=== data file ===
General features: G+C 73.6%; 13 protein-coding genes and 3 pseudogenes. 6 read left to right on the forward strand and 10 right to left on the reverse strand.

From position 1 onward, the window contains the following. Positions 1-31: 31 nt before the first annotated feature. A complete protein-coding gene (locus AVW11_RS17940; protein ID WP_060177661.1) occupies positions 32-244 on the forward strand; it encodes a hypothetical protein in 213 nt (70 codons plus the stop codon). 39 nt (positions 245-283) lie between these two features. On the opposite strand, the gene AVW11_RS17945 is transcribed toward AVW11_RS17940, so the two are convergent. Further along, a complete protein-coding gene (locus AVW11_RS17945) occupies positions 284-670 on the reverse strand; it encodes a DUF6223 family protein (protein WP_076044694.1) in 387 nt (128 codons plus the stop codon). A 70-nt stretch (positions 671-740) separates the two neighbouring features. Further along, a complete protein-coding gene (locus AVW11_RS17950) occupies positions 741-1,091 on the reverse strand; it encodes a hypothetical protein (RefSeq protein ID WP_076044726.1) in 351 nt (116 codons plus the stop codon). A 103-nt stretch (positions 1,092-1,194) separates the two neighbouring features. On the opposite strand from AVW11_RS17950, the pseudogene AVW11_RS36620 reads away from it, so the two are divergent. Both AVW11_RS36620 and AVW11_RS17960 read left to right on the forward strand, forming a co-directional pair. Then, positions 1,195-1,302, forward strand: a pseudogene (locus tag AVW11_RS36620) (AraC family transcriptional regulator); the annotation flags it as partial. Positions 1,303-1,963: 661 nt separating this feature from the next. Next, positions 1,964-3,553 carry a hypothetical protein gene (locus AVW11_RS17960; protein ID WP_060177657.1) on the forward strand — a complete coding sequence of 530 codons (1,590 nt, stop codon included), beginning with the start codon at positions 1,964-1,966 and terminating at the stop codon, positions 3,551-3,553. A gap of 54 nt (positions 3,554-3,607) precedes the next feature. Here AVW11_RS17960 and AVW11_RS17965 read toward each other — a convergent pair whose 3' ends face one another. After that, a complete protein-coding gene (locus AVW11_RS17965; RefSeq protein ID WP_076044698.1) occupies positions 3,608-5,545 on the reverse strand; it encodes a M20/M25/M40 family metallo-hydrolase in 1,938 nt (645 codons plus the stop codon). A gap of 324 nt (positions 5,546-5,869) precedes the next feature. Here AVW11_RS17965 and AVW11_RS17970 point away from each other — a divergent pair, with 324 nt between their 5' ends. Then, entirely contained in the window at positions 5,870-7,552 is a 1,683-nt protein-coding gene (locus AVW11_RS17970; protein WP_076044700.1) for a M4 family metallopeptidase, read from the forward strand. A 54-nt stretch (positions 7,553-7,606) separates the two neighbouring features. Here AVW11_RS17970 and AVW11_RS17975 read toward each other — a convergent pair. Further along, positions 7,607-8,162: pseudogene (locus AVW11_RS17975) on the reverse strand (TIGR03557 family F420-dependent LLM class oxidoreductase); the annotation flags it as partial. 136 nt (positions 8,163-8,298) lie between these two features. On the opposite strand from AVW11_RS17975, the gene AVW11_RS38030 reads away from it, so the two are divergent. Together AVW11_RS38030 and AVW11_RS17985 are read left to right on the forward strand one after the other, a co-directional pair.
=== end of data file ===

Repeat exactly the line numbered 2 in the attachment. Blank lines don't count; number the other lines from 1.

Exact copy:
From position 1 onward, the window contains the following. Positions 1-31: 31 nt before the first annotated feature. A complete protein-coding gene (locus AVW11_RS17940; protein ID WP_060177661.1) occupies positions 32-244 on the forward strand; it encodes a hypothetical protein in 213 nt (70 codons plus the stop codon). 39 nt (positions 245-283) lie between these two features. On the opposite strand, the gene AVW11_RS17945 is transcribed toward AVW11_RS17940, so the two are convergent. Further along, a complete protein-coding gene (locus AVW11_RS17945) occupies positions 284-670 on the reverse strand; it encodes a DUF6223 family protein (protein WP_076044694.1) in 387 nt (128 codons plus the stop codon). A 70-nt stretch (positions 671-740) separates the two neighbouring features. Further along, a complete protein-coding gene (locus AVW11_RS17950) occupies positions 741-1,091 on the reverse strand; it encodes a hypothetical protein (RefSeq protein ID WP_076044726.1) in 351 nt (116 codons plus the stop codon). A 103-nt stretch (positions 1,092-1,194) separates the two neighbouring features. On the opposite strand from AVW11_RS17950, the pseudogene AVW11_RS36620 reads away from it, so the two are divergent. Both AVW11_RS36620 and AVW11_RS17960 read left to right on the forward strand, forming a co-directional pair. Then, positions 1,195-1,302, forward strand: a pseudogene (locus tag AVW11_RS36620) (AraC family transcriptional regulator); the annotation flags it as partial. Positions 1,303-1,963: 661 nt separating this feature from the next. Next, positions 1,964-3,553 carry a hypothetical protein gene (locus AVW11_RS17960; protein ID WP_060177657.1) on the forward strand — a complete coding sequence of 530 codons (1,590 nt, stop codon included), beginning with the start codon at positions 1,964-1,966 and terminating at the stop codon, positions 3,551-3,553. A gap of 54 nt (positions 3,554-3,607) precedes the next feature. Here AVW11_RS17960 and AVW11_RS17965 read toward each other — a convergent pair whose 3' ends face one another. After that, a complete protein-coding gene (locus AVW11_RS17965; RefSeq protein ID WP_076044698.1) occupies positions 3,608-5,545 on the reverse strand; it encodes a M20/M25/M40 family metallo-hydrolase in 1,938 nt (645 codons plus the stop codon). A gap of 324 nt (positions 5,546-5,869) precedes the next feature. Here AVW11_RS17965 and AVW11_RS17970 point away from each other — a divergent pair, with 324 nt between their 5' ends. Then, entirely contained in the window at positions 5,870-7,552 is a 1,683-nt protein-coding gene (locus AVW11_RS17970; protein WP_076044700.1) for a M4 family metallopeptidase, read from the forward strand. A 54-nt stretch (positions 7,553-7,606) separates the two neighbouring features. Here AVW11_RS17970 and AVW11_RS17975 read toward each other — a convergent pair. Further along, positions 7,607-8,162: pseudogene (locus AVW11_RS17975) on the reverse strand (TIGR03557 family F420-dependent LLM class oxidoreductase); the annotation flags it as partial. 136 nt (positions 8,163-8,298) lie between these two features. On the opposite strand from AVW11_RS17975, the gene AVW11_RS38030 reads away from it, so the two are divergent. Together AVW11_RS38030 and AVW11_RS17985 are read left to right on the forward strand one after the other, a co-directional pair.